The dictionary defines a caryatid as a sculpture of a woman that serves as a supporting column. The derivation of this term is related to the priestesses of Artemis at Karuai, a village in Laconia. Caryae has the approximate east longitude 22.50 and north latitude 37.30. Probably Karuai is the modern city of Arahova, Laconia.
A caryatid holding up a porch
Dorothy King has written an article that refers to the Caryatids that hold up the porch of the Erechtheion. (http://phdiva.blogspot.com/2002/08/caryatids.html). She points out that these were not probably refered to as caryatids in ancient times but that this naming is a result of a missreading of Vitruvius. Vitruvius refers to caryatids as figures ” ‘burdened’ and physically supporting the superstructure, presumably with their arms, atoning for their sins and that they were not being honoured.” But Ms. King points out that “The young women represented on the Erechtheion appear to be being honoured – some even interpret them as priestesses of Athena or the daughters of Erechtheus – and they don’t appear to be too burdened by their task.”
An analysis of the garments of the figures reveals a unique feature. On the head of each figure is a polos (plural poloi). By classical Greek times this is invariably the headress of a goddess as so defined in Liddell and Scott. The gowns on these figures are probably peploi which is not inconsistent with images of goddesses of the time the Erechtheion was built. But the polos headress is more consistent with Archaic images. The Acropolis Museum has a marble kore of 510 BCE with such a headdress. The Kore (Phrasikleia) by Ariston of Paros of 550 BC has such a headdress. The Agia Triada Fresco on the limestone sarcophagus (1450-1400 BC) has a queen who seems to be wearing a polos headdress. Many of the so-called Psi and Phi Mycenaean figurines from the 13th century BCE are described as wearing a polos.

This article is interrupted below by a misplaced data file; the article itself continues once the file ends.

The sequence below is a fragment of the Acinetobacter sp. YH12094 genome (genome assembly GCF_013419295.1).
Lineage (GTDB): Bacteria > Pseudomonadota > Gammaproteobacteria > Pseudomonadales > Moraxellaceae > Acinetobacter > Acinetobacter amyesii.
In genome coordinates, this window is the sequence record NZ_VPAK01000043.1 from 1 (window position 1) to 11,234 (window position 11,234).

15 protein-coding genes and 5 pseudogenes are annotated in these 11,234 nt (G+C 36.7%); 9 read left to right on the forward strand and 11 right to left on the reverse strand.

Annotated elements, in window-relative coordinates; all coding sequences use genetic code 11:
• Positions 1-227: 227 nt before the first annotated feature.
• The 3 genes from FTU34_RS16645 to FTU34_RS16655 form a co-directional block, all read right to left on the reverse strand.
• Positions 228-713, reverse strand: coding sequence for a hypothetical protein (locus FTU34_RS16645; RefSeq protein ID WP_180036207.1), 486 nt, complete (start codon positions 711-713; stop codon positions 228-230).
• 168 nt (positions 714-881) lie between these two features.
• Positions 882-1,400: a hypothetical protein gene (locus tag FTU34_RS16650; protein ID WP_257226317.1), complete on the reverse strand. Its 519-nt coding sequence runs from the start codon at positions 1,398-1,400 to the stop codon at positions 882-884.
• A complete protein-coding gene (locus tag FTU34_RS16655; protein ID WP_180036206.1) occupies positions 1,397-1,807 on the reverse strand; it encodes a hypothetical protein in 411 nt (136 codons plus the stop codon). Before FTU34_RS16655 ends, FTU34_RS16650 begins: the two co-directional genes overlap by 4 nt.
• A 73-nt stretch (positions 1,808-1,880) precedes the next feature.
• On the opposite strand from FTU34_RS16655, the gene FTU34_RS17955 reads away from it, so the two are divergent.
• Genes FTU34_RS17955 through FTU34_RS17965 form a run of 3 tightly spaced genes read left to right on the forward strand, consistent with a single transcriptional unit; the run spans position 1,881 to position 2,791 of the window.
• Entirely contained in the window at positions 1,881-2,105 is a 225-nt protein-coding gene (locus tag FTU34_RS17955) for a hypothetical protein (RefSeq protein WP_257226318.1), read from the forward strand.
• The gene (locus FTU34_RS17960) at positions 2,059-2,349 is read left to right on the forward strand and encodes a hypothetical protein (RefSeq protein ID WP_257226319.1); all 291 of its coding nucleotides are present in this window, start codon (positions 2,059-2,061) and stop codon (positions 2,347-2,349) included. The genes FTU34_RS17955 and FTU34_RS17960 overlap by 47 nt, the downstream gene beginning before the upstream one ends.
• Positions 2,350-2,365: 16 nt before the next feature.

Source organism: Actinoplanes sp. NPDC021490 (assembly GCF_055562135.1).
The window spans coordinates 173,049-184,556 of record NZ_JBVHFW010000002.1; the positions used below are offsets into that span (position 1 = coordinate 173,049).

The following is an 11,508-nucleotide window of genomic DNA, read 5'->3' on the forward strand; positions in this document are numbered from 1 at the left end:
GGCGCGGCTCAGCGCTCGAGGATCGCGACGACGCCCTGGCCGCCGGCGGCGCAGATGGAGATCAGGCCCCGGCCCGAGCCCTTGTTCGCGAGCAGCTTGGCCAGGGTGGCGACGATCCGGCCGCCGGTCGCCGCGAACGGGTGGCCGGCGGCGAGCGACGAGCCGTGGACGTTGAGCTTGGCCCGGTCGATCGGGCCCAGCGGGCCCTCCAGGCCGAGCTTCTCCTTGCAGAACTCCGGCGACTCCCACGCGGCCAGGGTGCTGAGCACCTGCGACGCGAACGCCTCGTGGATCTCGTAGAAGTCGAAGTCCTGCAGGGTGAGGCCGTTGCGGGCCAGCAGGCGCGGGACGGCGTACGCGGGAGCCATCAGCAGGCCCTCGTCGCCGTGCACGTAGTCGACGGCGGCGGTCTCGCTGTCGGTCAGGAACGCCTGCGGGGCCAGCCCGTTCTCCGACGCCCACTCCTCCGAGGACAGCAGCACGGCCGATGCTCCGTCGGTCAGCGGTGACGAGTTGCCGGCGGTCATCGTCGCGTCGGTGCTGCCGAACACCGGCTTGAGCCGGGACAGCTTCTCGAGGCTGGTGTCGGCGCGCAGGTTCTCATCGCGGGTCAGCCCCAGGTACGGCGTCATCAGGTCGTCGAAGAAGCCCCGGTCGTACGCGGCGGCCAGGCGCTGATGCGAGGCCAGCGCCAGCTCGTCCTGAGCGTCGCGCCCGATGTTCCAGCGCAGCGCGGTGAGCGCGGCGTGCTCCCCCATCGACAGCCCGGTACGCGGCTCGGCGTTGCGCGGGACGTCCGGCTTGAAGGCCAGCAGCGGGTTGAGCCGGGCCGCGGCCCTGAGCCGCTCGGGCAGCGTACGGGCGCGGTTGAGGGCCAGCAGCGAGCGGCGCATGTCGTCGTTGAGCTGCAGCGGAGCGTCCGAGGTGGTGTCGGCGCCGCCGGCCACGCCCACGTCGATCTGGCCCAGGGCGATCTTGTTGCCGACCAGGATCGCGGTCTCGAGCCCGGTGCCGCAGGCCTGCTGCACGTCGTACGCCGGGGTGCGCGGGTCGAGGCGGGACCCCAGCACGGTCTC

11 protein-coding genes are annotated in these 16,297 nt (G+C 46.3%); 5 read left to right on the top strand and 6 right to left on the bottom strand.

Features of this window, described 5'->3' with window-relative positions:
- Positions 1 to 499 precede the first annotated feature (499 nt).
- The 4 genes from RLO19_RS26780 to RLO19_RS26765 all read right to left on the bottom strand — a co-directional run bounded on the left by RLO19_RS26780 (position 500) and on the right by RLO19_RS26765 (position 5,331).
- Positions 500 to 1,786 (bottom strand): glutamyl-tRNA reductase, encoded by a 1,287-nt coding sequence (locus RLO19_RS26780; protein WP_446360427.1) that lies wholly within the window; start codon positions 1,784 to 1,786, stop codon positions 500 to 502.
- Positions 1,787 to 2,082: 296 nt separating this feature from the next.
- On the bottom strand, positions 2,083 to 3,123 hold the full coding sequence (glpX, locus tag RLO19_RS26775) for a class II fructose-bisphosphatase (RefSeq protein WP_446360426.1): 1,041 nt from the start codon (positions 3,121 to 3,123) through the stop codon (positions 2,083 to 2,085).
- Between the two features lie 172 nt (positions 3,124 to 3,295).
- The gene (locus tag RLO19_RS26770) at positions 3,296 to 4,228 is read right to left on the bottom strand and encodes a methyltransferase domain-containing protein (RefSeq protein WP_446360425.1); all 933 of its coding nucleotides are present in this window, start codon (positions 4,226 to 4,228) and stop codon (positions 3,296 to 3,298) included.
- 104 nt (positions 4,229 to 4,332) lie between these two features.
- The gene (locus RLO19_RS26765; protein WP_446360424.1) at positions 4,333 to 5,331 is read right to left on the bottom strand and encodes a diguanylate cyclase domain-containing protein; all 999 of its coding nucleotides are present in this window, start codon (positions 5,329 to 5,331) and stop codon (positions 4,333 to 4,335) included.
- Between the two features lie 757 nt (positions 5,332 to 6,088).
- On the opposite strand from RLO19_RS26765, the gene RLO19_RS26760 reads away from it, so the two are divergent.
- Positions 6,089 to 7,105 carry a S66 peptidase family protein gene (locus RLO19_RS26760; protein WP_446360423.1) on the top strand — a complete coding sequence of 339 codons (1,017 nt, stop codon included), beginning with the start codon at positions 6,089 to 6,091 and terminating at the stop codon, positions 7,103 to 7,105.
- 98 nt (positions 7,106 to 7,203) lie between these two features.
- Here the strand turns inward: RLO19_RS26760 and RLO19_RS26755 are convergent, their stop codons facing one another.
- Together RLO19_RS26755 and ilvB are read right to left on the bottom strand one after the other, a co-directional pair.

What the ancients said about the carytids is somewhat a mystery because Pausanias describes the Erechtheion but he fails to mention the caryatids.
The references to caryatids in the literature is presented with some authority. The Caryatids are statues of young women clad in peplos. They supported the roof of the south porch of the Erechtheion, and probably were the work of Alkamenes, a student of the great sculptor Pheidias. Dated to c. 420 B.C. The explanation of how they came to be called caryatids varies. One story claims “Caryae, in Laconia, sided with the Persians at Thermopylae. As a result the Greeks destroyed the city, killed the men and enslaved the women. To perpetuate the disgrace, Praxiteles used figures of these women in lieu of columns.” Another story claims “The Caryatids were sculpted after some beautiful young models that were women from Karyes, a village of Lakonia.” Of Caryae little is known but in ancient times it was the location of a temple of Artmis. Here Artemis has a surname of CARYA?TIS (Karuatis), derived from the name of the town. Here the statue of the goddess stood in the open air, and maidens (caryatids) celebrated a festival to her every year with dances. (Paus. iii. 10. § 8, iv. 16. § 5 ; Serv. ad Virg. Eclog. viii. 30.) But if this is true why would a temple to Athena have statues to priestesses of Artemis?
In Crete at Gortyn (modern Gortys) a temple to Athena Poliouchos has been excavated. In this temple a number of interesting artifacts from the early iron age have been discovered. In addition to a number of votives that have a columnar shape and a polos hat there are relief plates which depict females that are columnar in their design. These seem the more likely antecedents of the porch of the Erechtheon.
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Caryatids, Supportive Goddesses
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